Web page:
Sticking up for Robert E. Lee

by: Brent Smith at the Common Constitutionalist

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Many nations around the globe know nothing but civil war – where year after year one faction is conquered or deposed by another, or a minority takes up arms against the majority, or a least the present ruling party, and this guerilla warfare often goes on for years.

We see or hear of these far away places like Africa or the Middle East, and just shake our heads at how backward and uncivilized they are.

Of course we don’t have any of those petty third world type problems here in the U.S. We wouldn’t have time for such frivolous things anyway. We’re too busy tackling the important issues of the day – like trying to completely erase our history by tearing down statues and plaques that supposedly make a very select few squeamish.

We in America will not tolerate any hurt feelings. Even if those feelings are illogical and based entirely on lies and half-truths regarding these inanimate antagonists.

The inanimate objects causing the greatest consternation are the many statues of that Confederate fiend, General Robert E. Lee. He is considered a blight on America for he was willing to not just take up arms, but lead an entire army, to defend the right to own slaves, not realizing how bad it will make pampered Americans feel over 150 years later. read more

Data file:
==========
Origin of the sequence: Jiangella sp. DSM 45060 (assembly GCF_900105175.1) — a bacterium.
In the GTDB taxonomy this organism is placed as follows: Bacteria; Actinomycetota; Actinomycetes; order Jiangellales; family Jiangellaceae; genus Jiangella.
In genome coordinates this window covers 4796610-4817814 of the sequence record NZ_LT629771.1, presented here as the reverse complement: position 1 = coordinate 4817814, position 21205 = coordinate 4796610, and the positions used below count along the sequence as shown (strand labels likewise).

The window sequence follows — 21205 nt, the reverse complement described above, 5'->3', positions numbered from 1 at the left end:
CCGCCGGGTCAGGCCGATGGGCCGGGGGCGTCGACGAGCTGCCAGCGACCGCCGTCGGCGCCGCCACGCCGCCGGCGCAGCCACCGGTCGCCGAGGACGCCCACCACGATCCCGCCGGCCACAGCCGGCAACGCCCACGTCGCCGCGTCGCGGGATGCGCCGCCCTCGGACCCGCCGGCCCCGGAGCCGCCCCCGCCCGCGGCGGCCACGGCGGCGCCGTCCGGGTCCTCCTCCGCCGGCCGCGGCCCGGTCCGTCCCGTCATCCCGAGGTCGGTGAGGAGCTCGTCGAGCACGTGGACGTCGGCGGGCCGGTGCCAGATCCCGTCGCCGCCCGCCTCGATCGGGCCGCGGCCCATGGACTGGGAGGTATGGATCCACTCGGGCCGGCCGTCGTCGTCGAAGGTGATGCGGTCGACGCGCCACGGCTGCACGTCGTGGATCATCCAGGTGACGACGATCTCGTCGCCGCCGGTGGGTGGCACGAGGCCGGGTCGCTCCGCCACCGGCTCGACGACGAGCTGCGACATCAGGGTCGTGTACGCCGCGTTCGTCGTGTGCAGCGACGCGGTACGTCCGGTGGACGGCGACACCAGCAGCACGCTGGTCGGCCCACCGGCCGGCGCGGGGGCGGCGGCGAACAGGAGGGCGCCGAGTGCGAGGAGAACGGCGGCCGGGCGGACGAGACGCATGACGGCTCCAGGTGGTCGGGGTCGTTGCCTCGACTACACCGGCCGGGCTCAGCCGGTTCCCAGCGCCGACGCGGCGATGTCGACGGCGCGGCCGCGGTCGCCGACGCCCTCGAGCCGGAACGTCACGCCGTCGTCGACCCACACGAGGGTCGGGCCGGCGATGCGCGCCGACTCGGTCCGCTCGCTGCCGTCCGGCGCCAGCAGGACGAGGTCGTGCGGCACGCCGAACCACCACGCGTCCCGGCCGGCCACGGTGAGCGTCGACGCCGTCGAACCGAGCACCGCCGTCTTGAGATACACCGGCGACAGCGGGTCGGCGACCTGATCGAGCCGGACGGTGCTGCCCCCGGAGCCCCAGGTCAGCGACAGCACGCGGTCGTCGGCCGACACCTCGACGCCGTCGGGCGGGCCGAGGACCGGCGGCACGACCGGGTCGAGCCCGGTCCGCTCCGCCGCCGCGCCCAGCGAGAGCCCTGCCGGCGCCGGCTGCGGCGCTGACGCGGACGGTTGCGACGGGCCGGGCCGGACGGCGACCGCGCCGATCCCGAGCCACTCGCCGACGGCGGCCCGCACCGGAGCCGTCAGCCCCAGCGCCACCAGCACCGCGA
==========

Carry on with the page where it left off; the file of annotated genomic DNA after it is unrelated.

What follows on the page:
Pro-Communist Protesters don’t Really Care about Slavery

by: the Common Constitutionalist

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There is nothing good about slavery. Owning another human being is lower than low. I would hope we can all agree.

We on the reasonable right knew that this push to expunge slave owners from American history would not end with Civil War statues, monuments and the like. We knew these radicals wouldn’t be satisfied with just Civil War era slave holders. We knew it would rapidly jump to the Founding Fathers (as it has),– the same Founders that the progressive left has been trying to erase since the days of Woodrow Wilson.

We also know that it won’t end with the slave-owning Founders. We know that this is a means to an end. If our political leadership – locally, and at the State and Federal level, continue to capitulate to, or worse, join these ill-guided rabble-rousers, the next demand will be to insist that our founding documents are, by default, illegitimate.

If Washington, Jefferson, Madison, et al, are erased, how could the documents they created live on?

The supposed protesters don’t really care about slavery. If they did, they would be forced to take a good long look at the ideology they are promoting. Communism has enslaved many millions more people than all American slave holders/traders combined. read more

Don’t TIP Your Wait Staff – It’s Racist

by: the Common Constitutionalist

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People do some pretty dopey things in the name of idealism. But this is America, where a private citizen or even a private business owner can be as dumb as they wish.

Danny Meyer

Danny Meyer, the mega-millionaire owner and founder of the popular chain of “Shake Shack” burger joints has decided that the wait staff at his 100 locations will no longer be allowed to accept tips for good service.